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Emotion, perception, therapy, cognition, habits

Cognitive–behavioral therapy (CBT) is committed, as its name suggests, to the modification of behavior and of cognition. Maxwell and Tappolet’s paper raises two important theoretical questions: whether the desired change in behavior is supposed to come as a result of the change in cognition, and whether what counts as cognition amounts primarily to propositional belief. On the first question, the authors cite discouraging empirical evidence, and they suggest that the explanation for this lies at least in part in the fact that the answer to the second is that the relevant sort of cognition is a mode of perception rather than a mode of belief. What therapeutic change requires, then, is not belief, but something more like a Gestalt shift.

Several considerations make this plausible. Unlike changes in unemotional belief, which are fairly predictable on the basis of the strength and validity of evidence or arguments, Gestalt switches are not only involuntary but also somewhat unpredictable. This is also the case with changes in emotional responses. Furthermore, emotions often seem to be informationally encapsulated in a way that resembles the modularity of perception. Thus, if one is in the grip of an emotion that seems to incorporate a belief, evidence against that belief often fails to shake it. Although common sense suggests that the belief forms the core of the emotion, it is as if the causal order were precisely the opposite, with the emotion forming a protective shield against any change in the belief it appears to rest on. Indeed, it’s worse than they say, for there is evidence that if a belief is false and motivated in the first place, it is likely to be reinforced rather than weakened by contrary evidence (Nyhan and Reifler 2010).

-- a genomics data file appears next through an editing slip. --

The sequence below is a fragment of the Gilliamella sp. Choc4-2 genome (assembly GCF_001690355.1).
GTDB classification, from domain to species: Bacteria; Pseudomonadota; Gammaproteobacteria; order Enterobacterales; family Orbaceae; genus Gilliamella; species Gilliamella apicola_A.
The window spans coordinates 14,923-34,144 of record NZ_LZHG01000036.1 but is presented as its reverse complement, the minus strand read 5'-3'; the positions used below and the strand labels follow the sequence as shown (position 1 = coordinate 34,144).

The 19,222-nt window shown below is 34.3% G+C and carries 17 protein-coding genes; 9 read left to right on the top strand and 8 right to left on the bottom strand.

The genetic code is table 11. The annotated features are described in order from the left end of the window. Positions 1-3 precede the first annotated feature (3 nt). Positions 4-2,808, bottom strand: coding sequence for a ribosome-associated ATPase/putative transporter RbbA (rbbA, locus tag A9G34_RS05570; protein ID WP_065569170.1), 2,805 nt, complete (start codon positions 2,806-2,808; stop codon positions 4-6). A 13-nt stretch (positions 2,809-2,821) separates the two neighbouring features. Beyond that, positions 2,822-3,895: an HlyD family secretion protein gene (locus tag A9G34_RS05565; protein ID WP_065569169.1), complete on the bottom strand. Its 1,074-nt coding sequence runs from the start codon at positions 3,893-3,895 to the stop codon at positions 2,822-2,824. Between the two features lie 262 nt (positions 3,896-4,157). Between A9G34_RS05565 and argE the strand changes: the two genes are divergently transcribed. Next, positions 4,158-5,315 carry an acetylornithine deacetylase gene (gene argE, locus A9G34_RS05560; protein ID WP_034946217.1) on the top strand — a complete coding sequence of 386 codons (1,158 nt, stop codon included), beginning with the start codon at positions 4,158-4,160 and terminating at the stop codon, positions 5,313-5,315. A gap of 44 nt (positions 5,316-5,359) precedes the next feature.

Despite its plausibility (and my own bias in favor of the perceptual model), there are a number of points that remain obscure. I raise them without any confidence in my own ability to shed light on them.

To begin with, it is a common assumption of CBT that wherever therapy is indicated in the first place, there are erroneous beliefs that need to be corrected. Thus, Maxwell and Tappolet (2012, 2) remind us, “the therapist may have recourse to such cognitive interventions as ‘Socratic dialogue,’ ‘guided discovery,’ and ‘collaborative empiricism.’” Yes, but these interventions presuppose that what will be uncovered and corrected are mistakes. What if one is faced with a situation that is objectively such that being demoralized is the only reasonable response? Or, to put the same question differently, how can we be so sure that no such situations exist? Are there not situations to which sadness or even depression is an appropriate response? Does CBT then amount simply to attempting to spin things to produce an encouraging illusion?

A second question concerns the assimilation, implicit in Maxwell and Tappolet’s discussion, of [End Page 13] the perceptual with the “nonconceptual.” Some have, to be sure, argued that perception involves a nonconceptual component; but others have denied this (Sedivy 1996). Besides, there are many ways in which a state can be “nonconceptual,” notably if the state in question is entirely constituted by subpersonal components. If these subpersonal components or aspects consist in conditioned responses or learned habits, it is indeed unlikely that they will be modifiable by means of conceptual change, but by the same token it is not obvious what should earn them the title of ‘perceptions.’ Perhaps we need to compare emotions to visual perceptions as interpreted by the dual-pathway hypothesis (Goodale and Humphrey 1998). One pathway involves the conscious estimation of a size and shape; the other disposes the perceiver to a specific haptic behavior. The former, but not the latter, is linked to consciousness, and the latter can plausibly be thought to be procedural rather than representational.

Many people have suggested that emotions are a way of construing or seeing the world or some specific situation. I have done so myself. But that view raises the question of the mechanism by which a Gestalt can be changed. Many well-known examples, such as the Necker cube or the classic two faces/vase...


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